COVID cough app Hyfe launches in UK and Ireland

A smartphone app that uses artificial intelligence to assess the sound of coughing has been launched in the UK, and according to its developer could be an early warning system for COVID-19 and other diseases of the lung. 

Hyfe uses acoustic technology to track users’ coughing habits, gauging factors like volume, frequency, amplitude and context, whilst running in the background on an iOS or Android device. It was originally developed as a tool for people living in heavily polluted cities who are at risk of respiratory conditions.

“Over time, users can see how frequently they cough through a dashboard on the…smartphone app,” according to the company behind the platform, also called Hyfe.

“This can help users get insights into their base level coughing habits so that they can spot anomalies as quickly as possible.”

The company claims the app can serve as a diagnostics tool to help users identify underlying illnesses and even help curb the spread of coronavirus.

Hyfe has overcome the main challenge of detecting a cough and distinguishing it from another sound, and says that means coughing has become “objective, reliable clinical data”, which means it can be deployed in the context of clinical trials or routine healthcare monitoring via telemedicine.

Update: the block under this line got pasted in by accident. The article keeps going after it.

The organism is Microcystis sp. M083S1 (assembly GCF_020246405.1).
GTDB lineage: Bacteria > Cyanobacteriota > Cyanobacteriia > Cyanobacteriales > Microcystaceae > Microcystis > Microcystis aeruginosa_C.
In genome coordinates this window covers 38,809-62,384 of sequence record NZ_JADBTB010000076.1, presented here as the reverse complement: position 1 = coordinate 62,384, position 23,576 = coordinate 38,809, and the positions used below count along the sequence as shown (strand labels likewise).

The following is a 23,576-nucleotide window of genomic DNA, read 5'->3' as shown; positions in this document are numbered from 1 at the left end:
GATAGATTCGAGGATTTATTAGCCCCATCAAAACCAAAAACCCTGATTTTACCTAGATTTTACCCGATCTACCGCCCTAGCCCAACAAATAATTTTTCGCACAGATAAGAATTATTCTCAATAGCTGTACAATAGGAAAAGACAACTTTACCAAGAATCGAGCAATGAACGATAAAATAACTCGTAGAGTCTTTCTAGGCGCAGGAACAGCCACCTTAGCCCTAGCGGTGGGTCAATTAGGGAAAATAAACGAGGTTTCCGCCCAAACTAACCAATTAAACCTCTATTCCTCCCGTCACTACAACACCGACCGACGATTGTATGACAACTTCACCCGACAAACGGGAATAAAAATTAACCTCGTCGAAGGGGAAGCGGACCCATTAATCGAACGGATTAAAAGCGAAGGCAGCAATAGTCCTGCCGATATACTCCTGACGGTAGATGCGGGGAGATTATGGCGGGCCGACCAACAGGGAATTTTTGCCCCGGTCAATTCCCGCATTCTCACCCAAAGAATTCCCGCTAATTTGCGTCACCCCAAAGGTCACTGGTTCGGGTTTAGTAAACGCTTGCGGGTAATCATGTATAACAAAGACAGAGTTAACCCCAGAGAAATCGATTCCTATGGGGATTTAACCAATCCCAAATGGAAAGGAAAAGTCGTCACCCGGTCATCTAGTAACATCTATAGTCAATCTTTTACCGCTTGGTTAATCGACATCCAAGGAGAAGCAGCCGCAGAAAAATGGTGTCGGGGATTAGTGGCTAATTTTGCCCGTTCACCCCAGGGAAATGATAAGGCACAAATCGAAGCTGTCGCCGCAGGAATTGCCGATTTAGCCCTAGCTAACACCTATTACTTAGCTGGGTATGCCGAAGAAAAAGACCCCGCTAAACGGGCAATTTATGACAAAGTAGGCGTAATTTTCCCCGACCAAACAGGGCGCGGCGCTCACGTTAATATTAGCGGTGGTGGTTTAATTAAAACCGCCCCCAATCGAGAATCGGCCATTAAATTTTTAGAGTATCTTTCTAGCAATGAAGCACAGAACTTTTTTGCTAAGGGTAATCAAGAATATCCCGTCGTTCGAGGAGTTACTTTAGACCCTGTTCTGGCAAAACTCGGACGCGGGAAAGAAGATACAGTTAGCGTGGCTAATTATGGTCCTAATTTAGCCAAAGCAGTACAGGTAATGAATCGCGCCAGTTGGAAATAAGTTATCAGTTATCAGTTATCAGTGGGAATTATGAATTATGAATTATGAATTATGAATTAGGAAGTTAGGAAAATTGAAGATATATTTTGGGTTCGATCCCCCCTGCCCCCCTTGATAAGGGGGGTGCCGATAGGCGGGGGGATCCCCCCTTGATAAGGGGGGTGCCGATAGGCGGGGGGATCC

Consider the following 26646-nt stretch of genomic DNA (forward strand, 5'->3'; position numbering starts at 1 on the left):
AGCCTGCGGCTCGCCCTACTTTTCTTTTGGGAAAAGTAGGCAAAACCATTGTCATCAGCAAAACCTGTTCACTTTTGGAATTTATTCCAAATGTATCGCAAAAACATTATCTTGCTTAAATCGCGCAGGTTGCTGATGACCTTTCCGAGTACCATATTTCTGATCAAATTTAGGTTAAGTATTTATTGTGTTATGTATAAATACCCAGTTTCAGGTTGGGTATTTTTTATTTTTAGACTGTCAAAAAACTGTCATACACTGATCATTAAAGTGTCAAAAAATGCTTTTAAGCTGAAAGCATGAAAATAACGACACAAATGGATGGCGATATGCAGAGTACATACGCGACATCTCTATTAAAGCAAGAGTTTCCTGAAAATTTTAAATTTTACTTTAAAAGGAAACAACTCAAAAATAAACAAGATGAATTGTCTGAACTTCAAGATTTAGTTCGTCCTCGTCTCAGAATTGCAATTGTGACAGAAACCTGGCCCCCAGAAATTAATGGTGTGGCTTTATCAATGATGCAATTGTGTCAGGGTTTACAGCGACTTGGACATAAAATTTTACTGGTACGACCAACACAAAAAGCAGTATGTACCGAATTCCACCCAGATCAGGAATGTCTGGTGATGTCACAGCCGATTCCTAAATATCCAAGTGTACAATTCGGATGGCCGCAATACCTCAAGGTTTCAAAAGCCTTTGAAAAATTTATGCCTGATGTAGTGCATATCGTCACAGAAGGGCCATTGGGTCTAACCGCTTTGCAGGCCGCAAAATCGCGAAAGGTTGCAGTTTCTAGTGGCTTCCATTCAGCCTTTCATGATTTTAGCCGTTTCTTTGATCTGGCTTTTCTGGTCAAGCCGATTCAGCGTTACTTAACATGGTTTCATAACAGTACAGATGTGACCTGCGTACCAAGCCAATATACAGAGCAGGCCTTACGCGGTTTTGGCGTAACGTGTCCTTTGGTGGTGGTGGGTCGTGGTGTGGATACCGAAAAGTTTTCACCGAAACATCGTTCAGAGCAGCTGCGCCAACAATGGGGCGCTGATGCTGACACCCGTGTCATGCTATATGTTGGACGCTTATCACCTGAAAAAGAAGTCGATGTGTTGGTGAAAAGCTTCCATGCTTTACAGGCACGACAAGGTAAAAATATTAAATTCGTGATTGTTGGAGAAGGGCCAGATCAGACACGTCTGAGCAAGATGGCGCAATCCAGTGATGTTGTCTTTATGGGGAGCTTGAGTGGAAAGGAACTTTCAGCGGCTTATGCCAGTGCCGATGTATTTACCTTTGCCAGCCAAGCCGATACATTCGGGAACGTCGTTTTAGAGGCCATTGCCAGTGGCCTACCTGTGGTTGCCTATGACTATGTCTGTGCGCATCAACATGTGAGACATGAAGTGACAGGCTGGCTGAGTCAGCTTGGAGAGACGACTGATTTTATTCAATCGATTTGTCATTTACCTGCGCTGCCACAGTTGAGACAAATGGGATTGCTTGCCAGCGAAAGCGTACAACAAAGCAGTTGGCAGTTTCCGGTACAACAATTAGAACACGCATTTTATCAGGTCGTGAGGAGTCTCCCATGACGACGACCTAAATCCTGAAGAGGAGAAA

The company doesn’t have published clinical evidence yet that Hyfe could spot the cough characteristic of COVID-19 or other diseases, but prior studies of other technologies suggest this is feasible.

Another AI-based algorithm developed by researchers at the Massachusetts Institute of Technology (MIT) was able to detect around 98% of cases of COVID-19 from a forced cough delivered down a cell phone – confirmed by coronavirus testing – according to a study reported last November.

The app was also 100% effective in correctly diagnosing COVID-19 in people with no symptoms but who had tested positive for the virus, although it had a high false positive rate among this group.

Hyfe thinks its app has an advantage because it tracks naturally-occurring rather than forced coughs, drawing on more data, and could eventually have a part to play in using cough patterns as a biomarker in asthma, croup, lung cancer and pertussis.

“Coughing is a universal human behaviour that can reveal a huge amount about a person’s wellbeing. Despite this, coughing is commonly overlooked, and Hyfe hopes to change that,” said Iulian Circo, one of the company’s co-founders.

“Our goal is to allow anyone with a smartphone to receive instant, accurate diagnostic support, whether they are an asthma sufferer in London or a mother of an ill child in rural Africa.”

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